• (5/5)
    Where Beauty is a sweet, simple retelling of the story, Rose Daughter reflects a more complex and detailed telling. It was engrossing, reminding me of the way I felt reading Pegasus - it was a story that got deep inside me, invading my dreams and making me think. There's more magic, more danger, more development of both characters and the story. It's a complicated story that tugs at the heart and gets into your head. It's a story that requires more of you, as reader, than Beauty did. And I like that. Actually, I love that - I want to get involved with the books I'm reading. (Though I will say I'm very glad I didn't end up crying my eyes out while reading this one like I did during Pegasus!) I was swept up in the story and carried along until the ending - which caught my entirely by surprise. And yet, even though I wasn't expecting it to end the way it did, I was pleased - delightfully happy - with the ending.
  • (4/5)
    I do prefer Beauty to Rose Daughter - Grace and Hope and Beauty seem much more like real people, while Lionheart and Jeweltongue and Beauty are more fairy-tale characters, somewhat abstract and unreal. And I still have no idea who/what their mother was - not the simulacrum, not her daughter or descendant, but...linked somehow? Or something. Which leaves the story a little unfinished. So with all that - it is only a good story, not one of my favorites like Beauty. The roses are very symbolic, but also very real - I like this Beauty best when she's dealing with the roses and the animals, and resolutely ignoring the oddnesses of the palace. It's a very rich story, for all its fairy-tale flavor - one of those you can spend a lot of time thinking about when you've finished reading it. But being me - I'm now going to reread Beauty.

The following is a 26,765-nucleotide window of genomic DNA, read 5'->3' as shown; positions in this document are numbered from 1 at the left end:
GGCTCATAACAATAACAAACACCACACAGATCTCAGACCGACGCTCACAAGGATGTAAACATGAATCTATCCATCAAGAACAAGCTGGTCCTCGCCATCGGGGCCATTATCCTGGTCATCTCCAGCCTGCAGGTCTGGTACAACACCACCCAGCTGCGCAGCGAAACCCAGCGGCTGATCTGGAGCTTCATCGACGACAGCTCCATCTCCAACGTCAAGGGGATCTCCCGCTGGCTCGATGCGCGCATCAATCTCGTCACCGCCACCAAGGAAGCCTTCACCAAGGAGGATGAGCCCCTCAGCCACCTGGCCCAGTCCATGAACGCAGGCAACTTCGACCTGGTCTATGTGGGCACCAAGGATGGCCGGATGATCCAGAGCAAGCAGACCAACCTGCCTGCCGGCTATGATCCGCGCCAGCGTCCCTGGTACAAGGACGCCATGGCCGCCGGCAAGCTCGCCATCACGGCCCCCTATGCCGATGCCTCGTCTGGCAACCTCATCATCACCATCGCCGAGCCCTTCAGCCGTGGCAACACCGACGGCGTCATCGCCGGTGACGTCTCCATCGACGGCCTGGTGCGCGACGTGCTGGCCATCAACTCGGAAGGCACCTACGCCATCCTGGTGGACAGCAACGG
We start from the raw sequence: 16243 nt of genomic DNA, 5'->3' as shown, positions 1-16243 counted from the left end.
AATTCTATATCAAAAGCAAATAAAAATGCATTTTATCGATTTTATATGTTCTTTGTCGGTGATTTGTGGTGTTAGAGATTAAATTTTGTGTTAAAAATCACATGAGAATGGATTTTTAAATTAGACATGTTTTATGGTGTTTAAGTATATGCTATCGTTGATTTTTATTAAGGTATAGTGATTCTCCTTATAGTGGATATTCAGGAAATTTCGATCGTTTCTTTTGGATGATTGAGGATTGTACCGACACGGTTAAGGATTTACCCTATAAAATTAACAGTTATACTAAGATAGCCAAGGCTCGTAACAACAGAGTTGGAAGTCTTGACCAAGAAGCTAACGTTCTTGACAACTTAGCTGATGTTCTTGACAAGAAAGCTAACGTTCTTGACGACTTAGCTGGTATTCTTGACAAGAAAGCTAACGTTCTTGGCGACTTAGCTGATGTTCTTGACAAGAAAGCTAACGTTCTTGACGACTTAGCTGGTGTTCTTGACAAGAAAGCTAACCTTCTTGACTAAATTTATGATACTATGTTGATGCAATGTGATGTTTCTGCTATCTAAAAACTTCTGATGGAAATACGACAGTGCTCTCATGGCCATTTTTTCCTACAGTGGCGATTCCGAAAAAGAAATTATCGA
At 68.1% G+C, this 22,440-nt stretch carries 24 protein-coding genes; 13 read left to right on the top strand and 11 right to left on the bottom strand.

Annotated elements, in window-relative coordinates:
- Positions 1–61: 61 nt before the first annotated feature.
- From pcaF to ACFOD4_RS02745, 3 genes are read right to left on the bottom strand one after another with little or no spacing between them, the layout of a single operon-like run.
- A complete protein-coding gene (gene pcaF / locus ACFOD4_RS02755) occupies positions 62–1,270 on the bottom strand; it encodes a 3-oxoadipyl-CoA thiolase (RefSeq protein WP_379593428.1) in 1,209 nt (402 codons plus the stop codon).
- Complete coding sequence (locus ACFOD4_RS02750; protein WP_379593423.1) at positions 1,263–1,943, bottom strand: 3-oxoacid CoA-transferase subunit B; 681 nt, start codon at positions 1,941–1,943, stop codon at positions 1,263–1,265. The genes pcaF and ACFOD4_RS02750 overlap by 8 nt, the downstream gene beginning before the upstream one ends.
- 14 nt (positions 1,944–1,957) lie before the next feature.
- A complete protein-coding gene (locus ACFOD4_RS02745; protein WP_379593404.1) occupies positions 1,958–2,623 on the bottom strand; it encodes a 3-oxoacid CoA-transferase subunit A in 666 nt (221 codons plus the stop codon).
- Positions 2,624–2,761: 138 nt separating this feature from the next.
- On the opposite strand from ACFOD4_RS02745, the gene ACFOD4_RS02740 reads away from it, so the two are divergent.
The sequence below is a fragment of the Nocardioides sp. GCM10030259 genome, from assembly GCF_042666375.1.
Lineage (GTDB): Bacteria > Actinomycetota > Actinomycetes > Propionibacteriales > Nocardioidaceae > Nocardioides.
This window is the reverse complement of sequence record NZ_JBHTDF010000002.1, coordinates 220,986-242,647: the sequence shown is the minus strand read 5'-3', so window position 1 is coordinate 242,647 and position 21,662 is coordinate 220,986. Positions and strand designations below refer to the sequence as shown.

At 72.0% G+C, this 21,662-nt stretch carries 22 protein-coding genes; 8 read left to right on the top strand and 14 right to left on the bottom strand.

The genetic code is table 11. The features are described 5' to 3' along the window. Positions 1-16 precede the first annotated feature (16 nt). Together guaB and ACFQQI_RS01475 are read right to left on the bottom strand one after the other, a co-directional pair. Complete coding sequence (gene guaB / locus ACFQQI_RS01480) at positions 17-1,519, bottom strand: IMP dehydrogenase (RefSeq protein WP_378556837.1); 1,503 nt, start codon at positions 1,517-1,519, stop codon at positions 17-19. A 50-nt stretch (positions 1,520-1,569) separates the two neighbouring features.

• (5/5)
    The most amazing thing about this book is that it is so completely different from Ms. McKinley's first re-writing of beauty and the beast. Almost everything about the first book is turned on its head in this re-telling - and yet, I love it equally well. Some things I thought were fun: all the names of people (and even places) are descriptive (Lionheart, Jeweltongue, Longchance). They all suggest things about character and fit well with the main characters (whose names are certainly roles too). The roses are a treasure trove for any rose gardener - there is so much about them. The scents and colors and personalities are all loving described as only someone who loves roses could do. I liked the ending - the idea that love can transcend appearance and it doesn't have to be rewarded in the end with perfection (physical or otherwise). Very satisfying to read this re-visiting of the famous fairy tale - and the author's note at the end is a bonus!
  • (3/5)